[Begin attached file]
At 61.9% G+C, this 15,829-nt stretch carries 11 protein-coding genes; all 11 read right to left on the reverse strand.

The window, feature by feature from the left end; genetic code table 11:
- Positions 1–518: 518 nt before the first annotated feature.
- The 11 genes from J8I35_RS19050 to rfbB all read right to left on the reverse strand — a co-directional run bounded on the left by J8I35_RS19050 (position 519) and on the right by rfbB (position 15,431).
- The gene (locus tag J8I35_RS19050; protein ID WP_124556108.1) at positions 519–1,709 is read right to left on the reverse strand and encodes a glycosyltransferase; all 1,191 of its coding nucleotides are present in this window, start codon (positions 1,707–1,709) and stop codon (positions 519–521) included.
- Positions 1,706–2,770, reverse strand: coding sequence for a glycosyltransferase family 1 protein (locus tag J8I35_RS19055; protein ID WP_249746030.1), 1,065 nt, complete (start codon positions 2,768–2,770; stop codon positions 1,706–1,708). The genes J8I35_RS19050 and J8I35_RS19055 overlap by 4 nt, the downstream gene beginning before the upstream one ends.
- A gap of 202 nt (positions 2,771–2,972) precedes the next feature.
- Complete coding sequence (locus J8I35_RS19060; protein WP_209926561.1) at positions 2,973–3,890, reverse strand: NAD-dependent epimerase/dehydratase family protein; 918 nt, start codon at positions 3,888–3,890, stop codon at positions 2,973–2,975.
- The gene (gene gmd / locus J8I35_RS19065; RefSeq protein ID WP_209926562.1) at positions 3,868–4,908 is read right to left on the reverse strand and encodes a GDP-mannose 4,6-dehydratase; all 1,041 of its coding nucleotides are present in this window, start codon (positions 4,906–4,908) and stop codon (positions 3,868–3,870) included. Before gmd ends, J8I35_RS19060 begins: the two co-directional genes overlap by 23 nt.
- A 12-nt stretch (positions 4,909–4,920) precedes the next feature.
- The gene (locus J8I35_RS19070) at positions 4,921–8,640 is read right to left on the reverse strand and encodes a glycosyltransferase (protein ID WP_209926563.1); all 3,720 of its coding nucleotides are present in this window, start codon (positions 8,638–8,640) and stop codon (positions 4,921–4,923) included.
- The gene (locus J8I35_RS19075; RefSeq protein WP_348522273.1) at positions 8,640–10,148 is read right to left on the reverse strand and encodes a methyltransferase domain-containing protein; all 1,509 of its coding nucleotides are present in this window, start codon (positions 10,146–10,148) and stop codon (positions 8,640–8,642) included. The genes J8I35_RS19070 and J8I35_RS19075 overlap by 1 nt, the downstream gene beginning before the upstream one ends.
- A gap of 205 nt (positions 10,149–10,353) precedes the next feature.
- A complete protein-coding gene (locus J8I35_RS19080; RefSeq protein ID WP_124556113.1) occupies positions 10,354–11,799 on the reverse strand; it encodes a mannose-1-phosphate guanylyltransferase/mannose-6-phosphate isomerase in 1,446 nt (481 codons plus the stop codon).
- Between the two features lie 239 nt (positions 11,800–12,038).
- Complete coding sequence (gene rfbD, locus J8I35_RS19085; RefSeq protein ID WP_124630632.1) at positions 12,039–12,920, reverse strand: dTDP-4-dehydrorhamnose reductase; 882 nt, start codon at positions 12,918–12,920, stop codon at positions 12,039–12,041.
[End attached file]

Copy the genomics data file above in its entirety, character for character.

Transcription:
At 61.9% G+C, this 15,829-nt stretch carries 11 protein-coding genes; all 11 read right to left on the reverse strand.

The window, feature by feature from the left end; genetic code table 11:
- Positions 1–518: 518 nt before the first annotated feature.
- The 11 genes from J8I35_RS19050 to rfbB all read right to left on the reverse strand — a co-directional run bounded on the left by J8I35_RS19050 (position 519) and on the right by rfbB (position 15,431).
- The gene (locus tag J8I35_RS19050; protein ID WP_124556108.1) at positions 519–1,709 is read right to left on the reverse strand and encodes a glycosyltransferase; all 1,191 of its coding nucleotides are present in this window, start codon (positions 1,707–1,709) and stop codon (positions 519–521) included.
- Positions 1,706–2,770, reverse strand: coding sequence for a glycosyltransferase family 1 protein (locus tag J8I35_RS19055; protein ID WP_249746030.1), 1,065 nt, complete (start codon positions 2,768–2,770; stop codon positions 1,706–1,708). The genes J8I35_RS19050 and J8I35_RS19055 overlap by 4 nt, the downstream gene beginning before the upstream one ends.
- A gap of 202 nt (positions 2,771–2,972) precedes the next feature.
- Complete coding sequence (locus J8I35_RS19060; protein WP_209926561.1) at positions 2,973–3,890, reverse strand: NAD-dependent epimerase/dehydratase family protein; 918 nt, start codon at positions 3,888–3,890, stop codon at positions 2,973–2,975.
- The gene (gene gmd / locus J8I35_RS19065; RefSeq protein ID WP_209926562.1) at positions 3,868–4,908 is read right to left on the reverse strand and encodes a GDP-mannose 4,6-dehydratase; all 1,041 of its coding nucleotides are present in this window, start codon (positions 4,906–4,908) and stop codon (positions 3,868–3,870) included. Before gmd ends, J8I35_RS19060 begins: the two co-directional genes overlap by 23 nt.
- A 12-nt stretch (positions 4,909–4,920) precedes the next feature.
- The gene (locus J8I35_RS19070) at positions 4,921–8,640 is read right to left on the reverse strand and encodes a glycosyltransferase (protein ID WP_209926563.1); all 3,720 of its coding nucleotides are present in this window, start codon (positions 8,638–8,640) and stop codon (positions 4,921–4,923) included.
- The gene (locus J8I35_RS19075; RefSeq protein WP_348522273.1) at positions 8,640–10,148 is read right to left on the reverse strand and encodes a methyltransferase domain-containing protein; all 1,509 of its coding nucleotides are present in this window, start codon (positions 10,146–10,148) and stop codon (positions 8,640–8,642) included. The genes J8I35_RS19070 and J8I35_RS19075 overlap by 1 nt, the downstream gene beginning before the upstream one ends.
- A gap of 205 nt (positions 10,149–10,353) precedes the next feature.
- A complete protein-coding gene (locus J8I35_RS19080; RefSeq protein ID WP_124556113.1) occupies positions 10,354–11,799 on the reverse strand; it encodes a mannose-1-phosphate guanylyltransferase/mannose-6-phosphate isomerase in 1,446 nt (481 codons plus the stop codon).
- Between the two features lie 239 nt (positions 11,800–12,038).
- Complete coding sequence (gene rfbD, locus J8I35_RS19085; RefSeq protein ID WP_124630632.1) at positions 12,039–12,920, reverse strand: dTDP-4-dehydrorhamnose reductase; 882 nt, start codon at positions 12,918–12,920, stop codon at positions 12,039–12,041.